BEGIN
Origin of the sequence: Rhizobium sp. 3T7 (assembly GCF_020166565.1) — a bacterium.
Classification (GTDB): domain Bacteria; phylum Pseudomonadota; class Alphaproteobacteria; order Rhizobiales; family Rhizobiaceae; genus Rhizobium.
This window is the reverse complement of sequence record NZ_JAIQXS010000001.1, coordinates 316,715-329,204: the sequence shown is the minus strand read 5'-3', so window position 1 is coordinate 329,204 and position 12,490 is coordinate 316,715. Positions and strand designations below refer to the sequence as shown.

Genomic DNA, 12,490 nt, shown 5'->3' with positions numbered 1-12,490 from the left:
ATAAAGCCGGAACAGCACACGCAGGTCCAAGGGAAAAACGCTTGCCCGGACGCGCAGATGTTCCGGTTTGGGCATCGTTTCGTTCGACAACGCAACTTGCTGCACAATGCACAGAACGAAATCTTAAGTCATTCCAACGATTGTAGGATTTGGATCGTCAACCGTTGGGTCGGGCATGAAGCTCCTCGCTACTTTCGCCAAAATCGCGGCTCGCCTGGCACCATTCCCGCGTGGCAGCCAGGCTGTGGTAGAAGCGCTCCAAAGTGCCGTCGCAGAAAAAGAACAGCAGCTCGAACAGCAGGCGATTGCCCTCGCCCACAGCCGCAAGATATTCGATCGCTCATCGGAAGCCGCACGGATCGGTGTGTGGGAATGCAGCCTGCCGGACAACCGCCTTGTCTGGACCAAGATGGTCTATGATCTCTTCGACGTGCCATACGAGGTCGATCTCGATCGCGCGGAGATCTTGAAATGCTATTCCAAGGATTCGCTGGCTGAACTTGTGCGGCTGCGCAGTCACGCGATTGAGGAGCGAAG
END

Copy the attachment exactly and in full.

Origin of the sequence: Rhizobium sp. 3T7 (assembly GCF_020166565.1) — a bacterium.
Classification (GTDB): domain Bacteria; phylum Pseudomonadota; class Alphaproteobacteria; order Rhizobiales; family Rhizobiaceae; genus Rhizobium.
This window is the reverse complement of sequence record NZ_JAIQXS010000001.1, coordinates 316,715-329,204: the sequence shown is the minus strand read 5'-3', so window position 1 is coordinate 329,204 and position 12,490 is coordinate 316,715. Positions and strand designations below refer to the sequence as shown.

Genomic DNA, 12,490 nt, shown 5'->3' with positions numbered 1-12,490 from the left:
ATAAAGCCGGAACAGCACACGCAGGTCCAAGGGAAAAACGCTTGCCCGGACGCGCAGATGTTCCGGTTTGGGCATCGTTTCGTTCGACAACGCAACTTGCTGCACAATGCACAGAACGAAATCTTAAGTCATTCCAACGATTGTAGGATTTGGATCGTCAACCGTTGGGTCGGGCATGAAGCTCCTCGCTACTTTCGCCAAAATCGCGGCTCGCCTGGCACCATTCCCGCGTGGCAGCCAGGCTGTGGTAGAAGCGCTCCAAAGTGCCGTCGCAGAAAAAGAACAGCAGCTCGAACAGCAGGCGATTGCCCTCGCCCACAGCCGCAAGATATTCGATCGCTCATCGGAAGCCGCACGGATCGGTGTGTGGGAATGCAGCCTGCCGGACAACCGCCTTGTCTGGACCAAGATGGTCTATGATCTCTTCGACGTGCCATACGAGGTCGATCTCGATCGCGCGGAGATCTTGAAATGCTATTCCAAGGATTCGCTGGCTGAACTTGTGCGGCTGCGCAGTCACGCGATTGAGGAGCGAAG